Australian Pension Report Shows Governance Changes on Horizon


The Cooper Review, releasing an interim report, suggests that greater trustee skill and levels of governance should be instituted in the island nation’s pension sector.


(December 17, 2009) – An Australian government-appointed panel’s proposals to tighten pension governance would have only moderate consequences for the nation’s retirement industry.


The Cooper Review, as it is called, has issued an interim report on Australia’s pension industry. In it, it suggests that governance standards at pension funds be raised to meet that of listed companies, and that trustees be held to a basic standard of knowledge and skills, as well as undergo performance appraisals on a regular basis.


However, the report stops short of recommending that pension funds avoid securities lending—a hot topic after severe problems in 2008 – and does not recommend greater government involvement in directing trustees how to invest. Instead, greater transparency of risks for securities lending has been suggested. Overall, it recommends that the “twin peaks” structure of Australian pension fund regulation—where the Australian Prudential Regulation Authority and the Australian Securities and Investments Commission have distinct responsibilities—be retained due to a lack of benefits from a single regulator.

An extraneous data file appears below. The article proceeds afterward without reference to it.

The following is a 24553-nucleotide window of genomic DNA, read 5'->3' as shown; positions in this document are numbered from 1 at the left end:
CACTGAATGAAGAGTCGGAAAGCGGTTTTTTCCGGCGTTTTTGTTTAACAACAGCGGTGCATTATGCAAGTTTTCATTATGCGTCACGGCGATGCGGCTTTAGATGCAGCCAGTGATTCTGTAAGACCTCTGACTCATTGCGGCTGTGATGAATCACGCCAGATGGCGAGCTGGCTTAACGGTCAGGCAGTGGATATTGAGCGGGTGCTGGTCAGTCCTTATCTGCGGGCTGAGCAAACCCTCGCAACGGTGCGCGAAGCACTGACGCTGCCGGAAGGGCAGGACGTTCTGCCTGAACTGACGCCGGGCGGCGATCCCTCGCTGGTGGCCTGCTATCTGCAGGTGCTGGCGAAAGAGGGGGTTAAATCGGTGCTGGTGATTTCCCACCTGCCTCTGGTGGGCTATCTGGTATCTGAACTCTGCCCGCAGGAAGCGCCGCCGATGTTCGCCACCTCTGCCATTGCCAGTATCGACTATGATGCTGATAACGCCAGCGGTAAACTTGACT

The report also does not force smaller funds to merge with others, as some had expected, although it does suggest that small funds be forced to justify their independence in the face of economies of scale.


The Review’s final report is due June 30, 2010.

To contact the <em>aiCIO</em> editor of this story: Kristopher McDaniel at <a href=''></a>